In a step angering officials in New Jersey and Maryland, the regional operator of the nation’s largest power grid is moving to adopt rules that the states say will make it tougher for them to subsidize the new power plants needed to increase reliability and lower costs for consumers.
The action by PJM Interconnection and a consortium of incumbent power plants is especially galling because, as it unfolded over the past few weeks, it excluded states and consumer advocates, according to officials in both states.
“It was done under a cloak of secrecy,’’ said Stefanie Brand, director of the New Jersey Division of Rate Counsel. “It’s very, very disturbing.’’
The brouhaha is the latest development in an ongoing dispute between the states, PJM, and incumbent power suppliers over efforts by New Jersey and others to bring down high electric bills for businesses and homeowners by offering subsidies to incent new power plant construction.
In New Jersey, those efforts have resulted in two new power plants being awarded controversial ratepayer subsidies to ensure they will be built. The subsidies, widely criticized and currently under challenge in court, could cost consumers up to $3 billion over the 15 years of the contracts, according to opponents.
Opponents also note that a new power plant is being built in West Deptford without ratepayer subsidies, questioning why incentives are needed for the two other new units, one in Old Bridge, the other in Newark.
But proponents of the pilot program in New Jersey argue that the subsidies are needed to overcome obstacles preventing new power plants from being built. With few new generating units being constructed, it has made aging and incumbent power plants more lucrative, earning big profits from not only the electricity they produce, but also their reserve capacity to meet demand, if necessary, critics contend.
The rule proposal under development by PJM in concert with power suppliers and others deals with highly technical regulations governing when new power plants may receive payments for providing capacity, revenue considered crucial to projects moving forward.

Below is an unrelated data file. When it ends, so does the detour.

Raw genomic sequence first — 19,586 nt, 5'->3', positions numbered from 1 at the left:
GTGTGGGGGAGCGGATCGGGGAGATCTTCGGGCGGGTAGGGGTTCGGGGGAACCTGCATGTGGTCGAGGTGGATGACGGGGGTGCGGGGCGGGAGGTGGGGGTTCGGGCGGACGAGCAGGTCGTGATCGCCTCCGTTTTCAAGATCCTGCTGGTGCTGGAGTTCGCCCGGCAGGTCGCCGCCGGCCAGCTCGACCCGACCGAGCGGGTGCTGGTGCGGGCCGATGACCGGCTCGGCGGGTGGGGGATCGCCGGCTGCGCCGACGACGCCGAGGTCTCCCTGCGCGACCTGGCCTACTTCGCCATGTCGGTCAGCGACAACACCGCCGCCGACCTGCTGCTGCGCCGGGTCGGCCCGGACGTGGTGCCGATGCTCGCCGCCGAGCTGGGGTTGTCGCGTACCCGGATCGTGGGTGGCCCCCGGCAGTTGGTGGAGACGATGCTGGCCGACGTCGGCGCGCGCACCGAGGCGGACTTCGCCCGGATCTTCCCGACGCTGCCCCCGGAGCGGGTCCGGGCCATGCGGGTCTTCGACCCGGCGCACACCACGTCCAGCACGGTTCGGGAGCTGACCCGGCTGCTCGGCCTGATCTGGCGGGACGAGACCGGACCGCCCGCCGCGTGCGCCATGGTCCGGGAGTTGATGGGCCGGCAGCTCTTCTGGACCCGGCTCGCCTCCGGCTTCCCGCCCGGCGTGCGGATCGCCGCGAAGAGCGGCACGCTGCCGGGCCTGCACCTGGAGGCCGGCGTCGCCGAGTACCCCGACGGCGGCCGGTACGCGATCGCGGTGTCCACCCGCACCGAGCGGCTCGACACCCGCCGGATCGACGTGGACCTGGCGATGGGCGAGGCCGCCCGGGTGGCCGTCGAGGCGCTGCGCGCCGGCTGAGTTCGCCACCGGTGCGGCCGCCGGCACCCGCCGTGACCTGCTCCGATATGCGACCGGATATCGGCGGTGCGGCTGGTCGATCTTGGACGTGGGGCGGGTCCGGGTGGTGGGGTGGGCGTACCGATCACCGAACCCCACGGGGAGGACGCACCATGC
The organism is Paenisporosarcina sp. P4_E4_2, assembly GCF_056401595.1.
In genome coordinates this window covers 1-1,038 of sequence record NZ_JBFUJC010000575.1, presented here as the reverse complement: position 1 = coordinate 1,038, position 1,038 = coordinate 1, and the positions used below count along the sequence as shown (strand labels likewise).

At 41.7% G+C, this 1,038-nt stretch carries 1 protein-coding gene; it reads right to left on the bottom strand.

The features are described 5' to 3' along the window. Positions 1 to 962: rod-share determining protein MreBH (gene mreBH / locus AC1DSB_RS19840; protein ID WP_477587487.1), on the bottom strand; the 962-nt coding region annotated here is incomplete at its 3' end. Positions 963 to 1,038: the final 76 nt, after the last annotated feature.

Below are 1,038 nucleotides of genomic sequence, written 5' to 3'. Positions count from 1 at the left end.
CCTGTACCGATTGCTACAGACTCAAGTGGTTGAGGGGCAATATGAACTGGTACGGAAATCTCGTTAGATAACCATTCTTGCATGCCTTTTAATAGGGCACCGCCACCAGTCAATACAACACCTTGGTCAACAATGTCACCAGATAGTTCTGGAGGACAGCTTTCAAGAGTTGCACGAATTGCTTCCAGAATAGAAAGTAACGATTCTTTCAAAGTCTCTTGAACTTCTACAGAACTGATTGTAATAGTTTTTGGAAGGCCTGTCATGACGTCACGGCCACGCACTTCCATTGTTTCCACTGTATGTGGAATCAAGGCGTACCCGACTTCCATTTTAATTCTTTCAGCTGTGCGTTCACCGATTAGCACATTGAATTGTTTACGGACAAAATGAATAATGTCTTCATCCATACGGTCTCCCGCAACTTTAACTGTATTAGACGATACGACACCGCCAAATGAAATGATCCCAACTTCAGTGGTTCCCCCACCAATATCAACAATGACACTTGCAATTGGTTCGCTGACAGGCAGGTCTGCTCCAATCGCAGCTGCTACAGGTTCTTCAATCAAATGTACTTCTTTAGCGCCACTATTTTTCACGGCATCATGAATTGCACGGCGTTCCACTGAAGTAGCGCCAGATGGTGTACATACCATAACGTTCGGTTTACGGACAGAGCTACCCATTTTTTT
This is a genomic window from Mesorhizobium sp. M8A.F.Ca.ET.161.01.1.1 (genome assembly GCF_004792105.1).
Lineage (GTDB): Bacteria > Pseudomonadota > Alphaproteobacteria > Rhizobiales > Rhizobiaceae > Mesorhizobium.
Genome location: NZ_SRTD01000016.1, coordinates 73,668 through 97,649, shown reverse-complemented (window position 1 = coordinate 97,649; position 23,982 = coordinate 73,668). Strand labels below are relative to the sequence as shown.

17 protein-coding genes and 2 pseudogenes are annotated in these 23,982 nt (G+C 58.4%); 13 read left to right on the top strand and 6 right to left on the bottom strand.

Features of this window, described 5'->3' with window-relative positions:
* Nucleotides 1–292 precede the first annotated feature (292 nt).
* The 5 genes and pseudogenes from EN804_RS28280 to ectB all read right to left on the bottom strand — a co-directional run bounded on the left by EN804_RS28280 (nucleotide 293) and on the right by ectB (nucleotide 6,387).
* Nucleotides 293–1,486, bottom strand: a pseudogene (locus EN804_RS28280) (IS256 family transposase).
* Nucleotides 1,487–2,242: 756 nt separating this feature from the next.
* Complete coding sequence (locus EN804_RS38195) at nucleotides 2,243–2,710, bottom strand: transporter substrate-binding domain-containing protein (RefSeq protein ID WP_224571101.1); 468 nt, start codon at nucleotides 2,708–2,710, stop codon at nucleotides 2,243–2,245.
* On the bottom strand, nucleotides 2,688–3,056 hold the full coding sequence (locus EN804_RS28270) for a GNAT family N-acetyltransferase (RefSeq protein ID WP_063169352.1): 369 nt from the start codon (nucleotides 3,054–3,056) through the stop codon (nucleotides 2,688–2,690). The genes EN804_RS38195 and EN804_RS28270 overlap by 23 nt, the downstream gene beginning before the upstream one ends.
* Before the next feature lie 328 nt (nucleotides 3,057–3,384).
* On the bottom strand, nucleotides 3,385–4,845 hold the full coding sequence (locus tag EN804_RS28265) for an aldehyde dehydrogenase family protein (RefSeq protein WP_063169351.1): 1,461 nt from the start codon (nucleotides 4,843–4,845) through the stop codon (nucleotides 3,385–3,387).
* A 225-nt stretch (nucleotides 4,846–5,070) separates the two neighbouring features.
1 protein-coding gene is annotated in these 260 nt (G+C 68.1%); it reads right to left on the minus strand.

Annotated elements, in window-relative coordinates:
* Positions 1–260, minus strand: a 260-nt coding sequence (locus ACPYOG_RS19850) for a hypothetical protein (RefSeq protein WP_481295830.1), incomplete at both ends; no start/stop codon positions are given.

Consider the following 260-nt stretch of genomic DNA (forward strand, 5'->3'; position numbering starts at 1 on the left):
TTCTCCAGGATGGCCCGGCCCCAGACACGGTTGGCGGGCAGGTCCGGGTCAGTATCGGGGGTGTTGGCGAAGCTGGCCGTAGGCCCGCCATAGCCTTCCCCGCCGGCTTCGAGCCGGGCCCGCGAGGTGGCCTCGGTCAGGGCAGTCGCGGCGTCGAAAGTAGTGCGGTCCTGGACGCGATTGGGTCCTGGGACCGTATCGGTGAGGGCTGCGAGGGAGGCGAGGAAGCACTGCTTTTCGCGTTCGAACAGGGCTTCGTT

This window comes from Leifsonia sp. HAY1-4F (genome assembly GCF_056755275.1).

Although both states have substantive issues with the proposal being developed by PJM, they are more concerned, at this point, with being excluded from the process.
“We were shocked to learn after the fact that PJM facilitated, a secret and exclusionary negotiation to devise a new set” of rule revisions, a letter from Douglas Nazarian, chairman of the Maryland Public Service Commission dated Wednesday to the PJM said.
In a phone interview, Nazarian said the current market structure will never send a long-term price signal necessary to promote investment in new power plans. “The purpose of this revision is to artificially inflate the bid price of state-sponsored power projects,’’ he said, a step that will ensure no new plants will be built.
Ray Dotter, a spokesman for PJM, said the revision to the rule was developed during informal discussions with various stakeholders, including power suppliers, public power associations, and large energy users. “Those kind of discussions are entirely permissible,’’ Dotter said.
With more formal discussions ongoing, the states and consumer advocates are part of the negotiations, Dotter said. The intention of the rule revision is to prevent “undue market power’’ and uncompetitive behavior, he added. The new rule would not affect the two New Jersey plants.
The Compete Coalition, a group representing suppliers, customers, transmission owners and others, endorses that view.
“Government-subsidized resources distort the market price signal that generators . . . and consumers rely on to evaluate future investments,’’ said Bill Massey, counsel to Compete. “This will ultimately chill investment in competitive unsubsidized capacity resources.’’
Brand disagreed. “The people who are controlling the market are changing the rules so no one can enter the market,’’ she said, criticizing PJM for taking the side of power suppliers.
“They claim not to take sides, but this deal takes care of some people in the process and ignores those who represent consumer interests,’’ Brand said.